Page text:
Obama's Methane Emissions Plan Puts Oil, Coal and Gas Industries on Notice
Methane emissions have decreased by 11 percent in the past 24 years, but they could pick back up by 2030 if actions aren't taken to combat them. That's why the powerful greenhouse gas is the center of a newly announced strategy by the White House.
Released Friday as a new layer to President Barack Obama's Climate Action Plan, the methane emissions strategy aims to bring economic and health benefits to the country while fighting climate change by removing a gas from the atmosphere that, by the ton, has about 20 times the global warming effect of carbon dioxide.
“When it comes to preventing the most serious impacts of climate change, we don’t have any time to waste," Earthjustice Vice President of Policy and Legislation Marty Hayden said in a statement. "Today’s important announcement by the White House signals that the President is poised to take action on several fronts."
The strategy identified a few key methane emissions sources that the country needs to focus on:
- Landfills: This summer, the U.S. Environmental Protection Agency (EPA) will propose updated standards to reduce methane from new landfills while taking public comment about possibly updating standards for existing landfills. The EPA's Landfill Methane Outreach Program will attempt to partner with industry leaders who use methane waste to power their communities.
- Coal Mines: Next month, the Interior Department’s Bureau of Land Management (BLM) will gather public input on the development of a program for the capture, sale or disposal of waste mine methane on lands leased by the government. The EPA will continue to partner with industry through a voluntary program to reduce what it calls "institutional, technical, regulatory and financial barriers to beneficial methane recovery and use at coal mines."
- Agriculture: In June, in partnership with the dairy industry, the US Department of Agriculture (USDA), EPA and the Department of Energy (DOE) will lay out a “Biogas Roadmap” to reduce the dairy sector's greenhouse gas emissions by 25 percent by 2020.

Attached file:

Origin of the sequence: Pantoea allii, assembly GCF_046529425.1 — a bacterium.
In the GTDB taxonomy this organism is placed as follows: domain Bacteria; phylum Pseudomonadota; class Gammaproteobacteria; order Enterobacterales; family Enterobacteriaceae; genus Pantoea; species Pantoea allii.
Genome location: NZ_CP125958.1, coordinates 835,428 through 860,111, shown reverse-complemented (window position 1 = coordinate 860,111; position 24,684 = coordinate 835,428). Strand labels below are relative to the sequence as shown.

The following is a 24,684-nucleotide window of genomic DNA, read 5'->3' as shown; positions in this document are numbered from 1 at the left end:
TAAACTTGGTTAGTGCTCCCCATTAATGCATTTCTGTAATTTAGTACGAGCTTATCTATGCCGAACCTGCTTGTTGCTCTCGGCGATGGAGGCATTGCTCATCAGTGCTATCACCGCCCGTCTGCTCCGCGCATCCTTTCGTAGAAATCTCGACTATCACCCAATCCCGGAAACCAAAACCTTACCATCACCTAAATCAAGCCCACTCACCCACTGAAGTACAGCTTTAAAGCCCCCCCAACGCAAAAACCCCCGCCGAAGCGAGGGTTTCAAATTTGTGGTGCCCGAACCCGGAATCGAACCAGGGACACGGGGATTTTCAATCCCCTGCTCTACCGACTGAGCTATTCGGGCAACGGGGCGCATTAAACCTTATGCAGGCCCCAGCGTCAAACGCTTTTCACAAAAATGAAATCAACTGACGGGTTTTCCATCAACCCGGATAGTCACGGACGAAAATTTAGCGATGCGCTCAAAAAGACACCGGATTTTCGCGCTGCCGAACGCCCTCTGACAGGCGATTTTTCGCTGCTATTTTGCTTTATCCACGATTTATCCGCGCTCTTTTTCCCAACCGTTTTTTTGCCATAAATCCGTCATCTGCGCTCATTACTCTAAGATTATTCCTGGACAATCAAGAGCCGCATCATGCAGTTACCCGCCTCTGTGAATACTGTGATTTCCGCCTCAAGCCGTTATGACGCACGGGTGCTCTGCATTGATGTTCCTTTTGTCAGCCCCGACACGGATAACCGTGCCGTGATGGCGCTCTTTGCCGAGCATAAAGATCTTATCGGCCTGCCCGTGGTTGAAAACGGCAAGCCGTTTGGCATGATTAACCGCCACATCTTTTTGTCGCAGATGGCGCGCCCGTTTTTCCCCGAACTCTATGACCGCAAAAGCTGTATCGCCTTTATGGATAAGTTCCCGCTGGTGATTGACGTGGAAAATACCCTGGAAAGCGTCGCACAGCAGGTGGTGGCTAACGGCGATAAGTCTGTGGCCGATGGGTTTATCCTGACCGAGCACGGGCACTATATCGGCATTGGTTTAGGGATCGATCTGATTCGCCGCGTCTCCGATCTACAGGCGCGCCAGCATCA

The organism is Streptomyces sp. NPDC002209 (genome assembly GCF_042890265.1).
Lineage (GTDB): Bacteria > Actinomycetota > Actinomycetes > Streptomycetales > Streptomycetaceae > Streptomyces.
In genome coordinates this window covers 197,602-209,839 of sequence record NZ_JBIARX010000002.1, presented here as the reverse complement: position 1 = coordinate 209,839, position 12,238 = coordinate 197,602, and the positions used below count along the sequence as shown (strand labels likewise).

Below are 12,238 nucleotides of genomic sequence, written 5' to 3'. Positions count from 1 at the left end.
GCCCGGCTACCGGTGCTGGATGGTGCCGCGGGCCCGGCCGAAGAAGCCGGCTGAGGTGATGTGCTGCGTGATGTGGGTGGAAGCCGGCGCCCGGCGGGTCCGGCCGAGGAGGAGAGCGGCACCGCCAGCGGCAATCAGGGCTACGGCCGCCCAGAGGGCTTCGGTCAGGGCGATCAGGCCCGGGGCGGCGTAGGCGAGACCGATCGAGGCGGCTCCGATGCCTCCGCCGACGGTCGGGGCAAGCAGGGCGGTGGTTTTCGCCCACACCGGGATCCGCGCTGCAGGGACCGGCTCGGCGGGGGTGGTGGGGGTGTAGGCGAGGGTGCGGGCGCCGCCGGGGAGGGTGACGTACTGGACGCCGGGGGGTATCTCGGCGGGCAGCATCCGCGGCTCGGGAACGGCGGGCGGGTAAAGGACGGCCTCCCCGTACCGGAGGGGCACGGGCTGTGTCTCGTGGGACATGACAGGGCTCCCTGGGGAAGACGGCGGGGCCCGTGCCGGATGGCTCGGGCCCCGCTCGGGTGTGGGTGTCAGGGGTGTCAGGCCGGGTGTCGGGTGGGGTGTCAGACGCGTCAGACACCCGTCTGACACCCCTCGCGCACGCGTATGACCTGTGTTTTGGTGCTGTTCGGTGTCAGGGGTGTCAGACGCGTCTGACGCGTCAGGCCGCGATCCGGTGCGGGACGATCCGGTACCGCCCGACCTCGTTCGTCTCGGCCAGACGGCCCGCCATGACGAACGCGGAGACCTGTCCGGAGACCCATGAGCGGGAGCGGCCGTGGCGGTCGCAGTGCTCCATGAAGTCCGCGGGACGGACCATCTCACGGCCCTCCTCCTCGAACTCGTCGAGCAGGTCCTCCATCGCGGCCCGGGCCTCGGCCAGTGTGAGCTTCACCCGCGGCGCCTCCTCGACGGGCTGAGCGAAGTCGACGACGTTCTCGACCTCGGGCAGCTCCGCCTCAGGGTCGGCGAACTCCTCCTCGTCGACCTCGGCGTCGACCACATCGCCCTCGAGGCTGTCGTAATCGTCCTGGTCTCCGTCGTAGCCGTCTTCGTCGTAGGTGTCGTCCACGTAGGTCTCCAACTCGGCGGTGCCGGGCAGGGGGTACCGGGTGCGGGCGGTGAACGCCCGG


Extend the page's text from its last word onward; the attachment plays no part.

- Oil and Gas: The EPA will solicit input from independent experts on how best to pursue further methane reductions from these sources. If EPA decides to develop additional regulations, it will complete those regulations by the end of 2016. The EPA will also work with the industry to expand voluntary efforts to reduce methane emissions through the Natural Gas STAR program.
Lauren Pagel, policy director of Earthworks, says the country's methane strategy will have the best chance of working if it requires the EPA to directly regulate methane pollution from fracking. In Colorado, where there are more than 51,000 fracking wells, groups recently launched a state ballot initiative that would give residents control over whether to allow fracking in their communities.
"Unfortunately, when it comes to the downsides of fracking-enabled oil and gas development, so far the Obama administration has had its head in the sand," Pagel said. "We hope that this plan signals a shift for this administration, putting their words into actions to limit the harms from oil and gas production.
"But, no matter how stringent the methane pollution controls, they are no substitute for dropping dirty fossil fuels like fracked gas and replacing them with truly clean alternatives like conservation and renewables."
The plan also calls for new methane measurement technologies and an additional $8 million for the National Oceanic and Atmospheric Administration to add towers, enhanced measurement capabilities and stronger aircraft-based frequency for the nation's network of methane monitoring sites.
Julian Boggs of Environment America said he hopes the plan will grow to include tougher laws for those who are not reducing methane in accordance with the national plan, as well as better addressing of drinking water, forest acres and other resources that are damaged by methane fracking.
"The president needs to drop his ‘all-of-the-above’ rhetoric," Boggs added. "This ‘whatever’ approach is not only wrong-headed policy, it is a misuse of the president’s bully pulpit that distracts from the need to move away from all fossil fuels to a clean energy future.”
Meanwhile, Environmental Defense Fund (EDF) President Fred Krupp applauded Friday's announcement.